Here are another six examples of characters

 

Serial Character LCD - Special characters design lock openSerial Character LCD - Special characters design lock closedSerial Character LCD - Special characters design battery empty

 

 

 

 

 

 

 

 

 

 

 

 

Serial Character LCD - Special characters design battery thirdSerial Character LCD - Special characters design battery halfSerial Character LCD - Special characters design battery full

 

 

 

 

 

 

 

 

 

 

 

 

 

Here is an example of the custom characters.

 

Serial Character LCD - Example of custom characters

 

 

 

 

 

 

 

 

 

 

 

 

One more thing to note is the position of the cursor, or where you want to write a character, this is known as the DDRAM address. The two lines in the LCD have the following address, in hex. It must be noted that the first line of addresses corresponds to row 1 and 3 and the second line corresponds to rows 2 and 4 of the LCD.

00
01
02
03
04
05
06
07
08
09
0A
0B
0C
0D
0E
0F
10
11
12
13
14
15
16
17
18
19
1A
1B
1C
1D
1E
1F
20
21
22
23
24
25
26
27
40
41
42
43
44
45
46
46
48
49
4A
4B
4C
4D
4E
4F
50
51
52
53
54
55
56
57
58
58
5A
5B
5C
5D
5E
5F
60
61
62
63
64
65
66
67

Or the table in decimal.

0 1 2 3 4 5 6 7 8 9 10 11 12 13 14 15 16 17 18 19 20 21 22 23 24 25 26 27 28 29 30 31 32 33 34 35 36 37 38 39
64 65 66 67 68 69 70 71 72 73 74 75 76 77 78 79 80 81 82 83 84 85 86 87 88 89 90 91 92 93 94 95 96 97 98 99 100 101 102 103

The LCD has to be placed into instruction mode and have value h80 or 128 decimal added to the above number to choose the cursor position. This is a useful way of reducing write time, it is a big help with data entry. The data "254" would be followed by "128 + address value" to choose where you want to start writing from.

I have written the program for everyone to use in assembly, below is a picture or you can follow the link to a text version here - Program.

 

Serial Character LCD - assembly program for 16F628A

 

 

 

 

 

 

 

 

 

 

 

 

 

 

 

 

 

 

 

 

 

 

 

 

 

 

 

 

 

 

 

 

 

 

 

 

 

 

 

 

 

 

 

 

 

 

 

 

 

 

 

 

 

 

 

 

 

 

 

 

 

 

 

 

 

 

 

 

 

 

 

 

 

 

 

 

 

 

 

 

 

 

 

 

 

 

 

 

 

 

 

 

 

 

 

 

 

 

 

 

 

 

 

 

 

 

 

 

 

 

 

 

 

 

 

 

 

 

 

 

 

 

 

 

 

 

 

 

 

 

 

 

 

 

 

 

 

 

 

 

 

 

 

 

 

 

 

 

 

 

 

 

 

 

 

 

 

 

 

 

 

 

 

 

 

 

 

 

 

 

 

 

 

 

 

 

 

 

 

 

 

 

 

 

 

 

 

 

 

 

 

 

 

 

 

 

 

 

 

 

 

 

 

 

 

 

 

 

 

 

 

 

 

 

 

 

 

 

 

 

 

 

 

 

 

 

 

 

 

 

 

 

 

 

 

 

 

 

 

 

 

 

 

 

 

 

 

 

 

 

 

 

 

 

 

 

 

 

Below is an example of my setup of a breadboard, I chose to use a huge LCD which is 6" wide, actually same price as the smaller ones I've been using.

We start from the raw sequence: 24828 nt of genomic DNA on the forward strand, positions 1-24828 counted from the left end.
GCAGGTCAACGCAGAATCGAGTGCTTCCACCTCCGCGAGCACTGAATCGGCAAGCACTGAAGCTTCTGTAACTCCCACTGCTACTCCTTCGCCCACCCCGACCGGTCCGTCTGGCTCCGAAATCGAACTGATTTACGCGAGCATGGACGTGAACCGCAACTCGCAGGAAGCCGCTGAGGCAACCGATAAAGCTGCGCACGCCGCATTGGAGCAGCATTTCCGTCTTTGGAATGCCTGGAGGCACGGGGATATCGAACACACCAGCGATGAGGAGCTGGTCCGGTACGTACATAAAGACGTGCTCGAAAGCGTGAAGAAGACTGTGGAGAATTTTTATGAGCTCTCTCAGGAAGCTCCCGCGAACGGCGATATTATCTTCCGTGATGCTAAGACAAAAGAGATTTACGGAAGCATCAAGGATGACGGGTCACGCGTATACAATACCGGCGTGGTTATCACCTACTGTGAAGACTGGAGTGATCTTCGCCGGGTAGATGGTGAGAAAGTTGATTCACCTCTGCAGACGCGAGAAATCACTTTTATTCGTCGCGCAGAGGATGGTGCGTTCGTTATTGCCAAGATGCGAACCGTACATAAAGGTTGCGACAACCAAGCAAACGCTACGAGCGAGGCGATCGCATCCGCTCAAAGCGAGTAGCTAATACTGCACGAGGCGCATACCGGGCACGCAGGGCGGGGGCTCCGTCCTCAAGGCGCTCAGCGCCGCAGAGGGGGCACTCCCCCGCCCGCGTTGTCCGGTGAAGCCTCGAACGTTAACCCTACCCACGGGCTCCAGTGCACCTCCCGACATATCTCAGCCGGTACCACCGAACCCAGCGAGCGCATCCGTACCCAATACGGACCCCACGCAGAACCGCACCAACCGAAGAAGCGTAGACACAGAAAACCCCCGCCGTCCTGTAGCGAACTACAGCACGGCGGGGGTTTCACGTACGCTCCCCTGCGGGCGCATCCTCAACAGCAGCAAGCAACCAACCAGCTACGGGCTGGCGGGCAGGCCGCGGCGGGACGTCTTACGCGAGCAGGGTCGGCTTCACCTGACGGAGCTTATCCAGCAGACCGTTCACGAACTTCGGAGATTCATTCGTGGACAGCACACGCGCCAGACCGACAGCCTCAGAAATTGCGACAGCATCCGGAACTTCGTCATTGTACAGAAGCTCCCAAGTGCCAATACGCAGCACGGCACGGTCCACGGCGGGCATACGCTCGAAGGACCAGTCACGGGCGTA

Serial Character LCD - working example on breadboard

 

 

 

 

 

 

 

 

 

 

 

 

 

 

 

 

 

 

The software I have used for the PCB layout is "Express PCB", it's nothing fancy and does it's job ok for most designs however it is really wasteful when it comes to printing the layout design. The maximum size of board is 6" x 8" which is ok for most PCB designs but it will use a full A4 sheet of film.

 

Serial Character LCD - PCB layout design

 

 

 

 

 

 

 

 

 

 

 

 

 

 

The board is best developed using the photo-resist method and etched using ferric chloride. It is not always necessary to tin plate a board however it does make it a little easier to solder and prevents the copper from oxidising, it is however mostly a preference and I chose to do it simply because I have some tin plating solution. I have a page dedicated to the design and manufacturing process of PCB's, it is under my electronics page in the projects link.

 

Serial Character LCD - PCB

 

 

 

 

 

 

 

 

 

 

 

Here is the completed board with all of the components in place, I would certainly recommend using a socket for the main IC to allow for future improvements to the program.

 

Serial Character LCD - PCB to display

 

 

 

 

 

 

 

 

 

 

 

 

 

 

In the near future I will give the option to buy these boards however they will likely be professionally made, dual layer with surface mount technology.

 

 

Hello, if you have enjoyed reading this project, have taken an interest in another or want me to progress one further then please consider donating or even sponsoring a small amount every month, for more information on why you may like to help me out then follow the sponsor link to the left. Otherwise you can donate any amount with the link below, thank you!